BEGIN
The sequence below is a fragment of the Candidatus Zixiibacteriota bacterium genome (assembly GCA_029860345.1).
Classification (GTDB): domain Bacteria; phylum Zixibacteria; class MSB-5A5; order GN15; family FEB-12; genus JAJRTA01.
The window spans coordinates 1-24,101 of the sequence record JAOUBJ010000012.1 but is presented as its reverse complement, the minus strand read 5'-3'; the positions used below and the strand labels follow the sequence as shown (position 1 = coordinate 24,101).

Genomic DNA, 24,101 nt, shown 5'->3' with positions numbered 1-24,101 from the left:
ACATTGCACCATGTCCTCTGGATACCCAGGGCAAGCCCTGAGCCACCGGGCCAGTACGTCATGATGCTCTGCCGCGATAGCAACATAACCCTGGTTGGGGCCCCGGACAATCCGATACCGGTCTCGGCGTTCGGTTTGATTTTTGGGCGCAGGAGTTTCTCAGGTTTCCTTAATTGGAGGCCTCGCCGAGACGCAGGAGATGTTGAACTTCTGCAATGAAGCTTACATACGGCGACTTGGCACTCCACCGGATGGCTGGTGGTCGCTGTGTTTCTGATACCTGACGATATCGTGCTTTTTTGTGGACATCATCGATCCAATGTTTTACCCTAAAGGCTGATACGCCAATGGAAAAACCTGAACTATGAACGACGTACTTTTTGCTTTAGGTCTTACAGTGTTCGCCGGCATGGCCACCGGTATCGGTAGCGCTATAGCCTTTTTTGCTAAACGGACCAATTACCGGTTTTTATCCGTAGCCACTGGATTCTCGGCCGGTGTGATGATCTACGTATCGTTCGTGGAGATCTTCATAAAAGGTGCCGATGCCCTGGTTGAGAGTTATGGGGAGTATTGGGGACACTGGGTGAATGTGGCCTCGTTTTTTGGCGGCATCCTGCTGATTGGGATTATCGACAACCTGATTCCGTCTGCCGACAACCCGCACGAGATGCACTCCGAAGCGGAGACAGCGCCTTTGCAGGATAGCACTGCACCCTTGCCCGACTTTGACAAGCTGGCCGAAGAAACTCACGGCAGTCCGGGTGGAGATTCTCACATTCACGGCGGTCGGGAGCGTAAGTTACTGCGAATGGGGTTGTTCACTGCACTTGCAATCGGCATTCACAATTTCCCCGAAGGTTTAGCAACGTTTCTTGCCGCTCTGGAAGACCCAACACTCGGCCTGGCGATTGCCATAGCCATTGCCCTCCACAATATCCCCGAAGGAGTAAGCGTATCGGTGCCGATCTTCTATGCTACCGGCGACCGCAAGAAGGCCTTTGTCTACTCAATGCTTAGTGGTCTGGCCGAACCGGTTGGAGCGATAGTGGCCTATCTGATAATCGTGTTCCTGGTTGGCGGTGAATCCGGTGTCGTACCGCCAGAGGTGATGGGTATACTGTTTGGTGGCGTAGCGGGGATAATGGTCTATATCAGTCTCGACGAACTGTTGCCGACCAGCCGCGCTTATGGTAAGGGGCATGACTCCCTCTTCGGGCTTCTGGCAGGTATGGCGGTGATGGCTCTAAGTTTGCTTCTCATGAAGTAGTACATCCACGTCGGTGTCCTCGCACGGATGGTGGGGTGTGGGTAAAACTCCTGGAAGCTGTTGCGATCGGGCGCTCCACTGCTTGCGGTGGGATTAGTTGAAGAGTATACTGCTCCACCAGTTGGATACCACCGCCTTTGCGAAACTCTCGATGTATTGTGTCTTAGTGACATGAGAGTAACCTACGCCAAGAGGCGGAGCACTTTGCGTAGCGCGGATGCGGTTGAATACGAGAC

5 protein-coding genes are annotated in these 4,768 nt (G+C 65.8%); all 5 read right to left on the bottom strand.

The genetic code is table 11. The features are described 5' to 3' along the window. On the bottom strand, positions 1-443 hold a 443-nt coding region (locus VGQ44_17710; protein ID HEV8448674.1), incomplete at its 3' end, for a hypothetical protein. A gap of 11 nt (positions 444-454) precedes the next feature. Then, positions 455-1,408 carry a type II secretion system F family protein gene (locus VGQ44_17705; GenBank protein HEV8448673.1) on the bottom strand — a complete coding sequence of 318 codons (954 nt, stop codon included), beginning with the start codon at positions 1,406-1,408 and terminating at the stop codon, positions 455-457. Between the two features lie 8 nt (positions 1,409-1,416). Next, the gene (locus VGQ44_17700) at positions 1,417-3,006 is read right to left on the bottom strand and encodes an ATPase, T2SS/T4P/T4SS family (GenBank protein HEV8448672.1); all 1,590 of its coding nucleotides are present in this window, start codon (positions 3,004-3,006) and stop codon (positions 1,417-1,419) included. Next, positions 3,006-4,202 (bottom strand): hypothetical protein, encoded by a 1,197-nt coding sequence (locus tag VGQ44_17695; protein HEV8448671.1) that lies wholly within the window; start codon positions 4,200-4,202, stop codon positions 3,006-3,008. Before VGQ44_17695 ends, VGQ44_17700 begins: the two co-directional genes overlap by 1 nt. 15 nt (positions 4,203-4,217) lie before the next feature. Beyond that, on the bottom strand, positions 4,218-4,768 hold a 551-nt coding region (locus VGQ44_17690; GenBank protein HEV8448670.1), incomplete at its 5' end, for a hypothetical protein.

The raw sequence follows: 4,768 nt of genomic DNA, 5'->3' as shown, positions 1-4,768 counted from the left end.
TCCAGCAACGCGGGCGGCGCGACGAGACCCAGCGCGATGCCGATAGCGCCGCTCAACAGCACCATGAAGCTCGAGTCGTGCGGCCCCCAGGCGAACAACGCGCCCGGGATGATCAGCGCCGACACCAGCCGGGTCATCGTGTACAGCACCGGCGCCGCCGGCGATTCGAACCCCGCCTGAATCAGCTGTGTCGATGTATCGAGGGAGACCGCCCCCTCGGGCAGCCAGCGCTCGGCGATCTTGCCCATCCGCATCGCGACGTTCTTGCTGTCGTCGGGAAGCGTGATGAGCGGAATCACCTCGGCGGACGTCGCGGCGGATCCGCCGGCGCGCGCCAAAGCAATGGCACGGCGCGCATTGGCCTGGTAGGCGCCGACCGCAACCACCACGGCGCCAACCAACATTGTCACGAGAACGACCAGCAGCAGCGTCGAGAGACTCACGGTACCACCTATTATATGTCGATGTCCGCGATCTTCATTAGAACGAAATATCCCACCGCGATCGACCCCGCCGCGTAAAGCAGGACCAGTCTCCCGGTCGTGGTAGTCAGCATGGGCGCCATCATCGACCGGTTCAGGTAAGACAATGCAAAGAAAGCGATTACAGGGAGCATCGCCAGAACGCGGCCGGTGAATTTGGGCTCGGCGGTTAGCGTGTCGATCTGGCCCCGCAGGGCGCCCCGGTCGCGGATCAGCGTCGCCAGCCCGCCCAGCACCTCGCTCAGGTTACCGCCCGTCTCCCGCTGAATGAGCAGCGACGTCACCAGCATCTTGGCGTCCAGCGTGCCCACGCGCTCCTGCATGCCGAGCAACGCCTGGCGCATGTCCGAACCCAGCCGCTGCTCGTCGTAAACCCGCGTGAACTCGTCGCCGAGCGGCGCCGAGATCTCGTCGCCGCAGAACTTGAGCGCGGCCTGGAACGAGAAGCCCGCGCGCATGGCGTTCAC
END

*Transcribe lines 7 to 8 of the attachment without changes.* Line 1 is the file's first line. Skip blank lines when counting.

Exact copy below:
The genetic code is table 11. The features are described 5' to 3' along the window. On the bottom strand, positions 1-443 hold a 443-nt coding region (locus VGQ44_17710; protein ID HEV8448674.1), incomplete at its 3' end, for a hypothetical protein. A gap of 11 nt (positions 444-454) precedes the next feature. Then, positions 455-1,408 carry a type II secretion system F family protein gene (locus VGQ44_17705; GenBank protein HEV8448673.1) on the bottom strand — a complete coding sequence of 318 codons (954 nt, stop codon included), beginning with the start codon at positions 1,406-1,408 and terminating at the stop codon, positions 455-457. Between the two features lie 8 nt (positions 1,409-1,416). Next, the gene (locus VGQ44_17700) at positions 1,417-3,006 is read right to left on the bottom strand and encodes an ATPase, T2SS/T4P/T4SS family (GenBank protein HEV8448672.1); all 1,590 of its coding nucleotides are present in this window, start codon (positions 3,004-3,006) and stop codon (positions 1,417-1,419) included. Next, positions 3,006-4,202 (bottom strand): hypothetical protein, encoded by a 1,197-nt coding sequence (locus tag VGQ44_17695; protein HEV8448671.1) that lies wholly within the window; start codon positions 4,200-4,202, stop codon positions 3,006-3,008. Before VGQ44_17695 ends, VGQ44_17700 begins: the two co-directional genes overlap by 1 nt. 15 nt (positions 4,203-4,217) lie before the next feature. Beyond that, on the bottom strand, positions 4,218-4,768 hold a 551-nt coding region (locus VGQ44_17690; GenBank protein HEV8448670.1), incomplete at its 5' end, for a hypothetical protein.

The raw sequence follows: 4,768 nt of genomic DNA, 5'->3' as shown, positions 1-4,768 counted from the left end.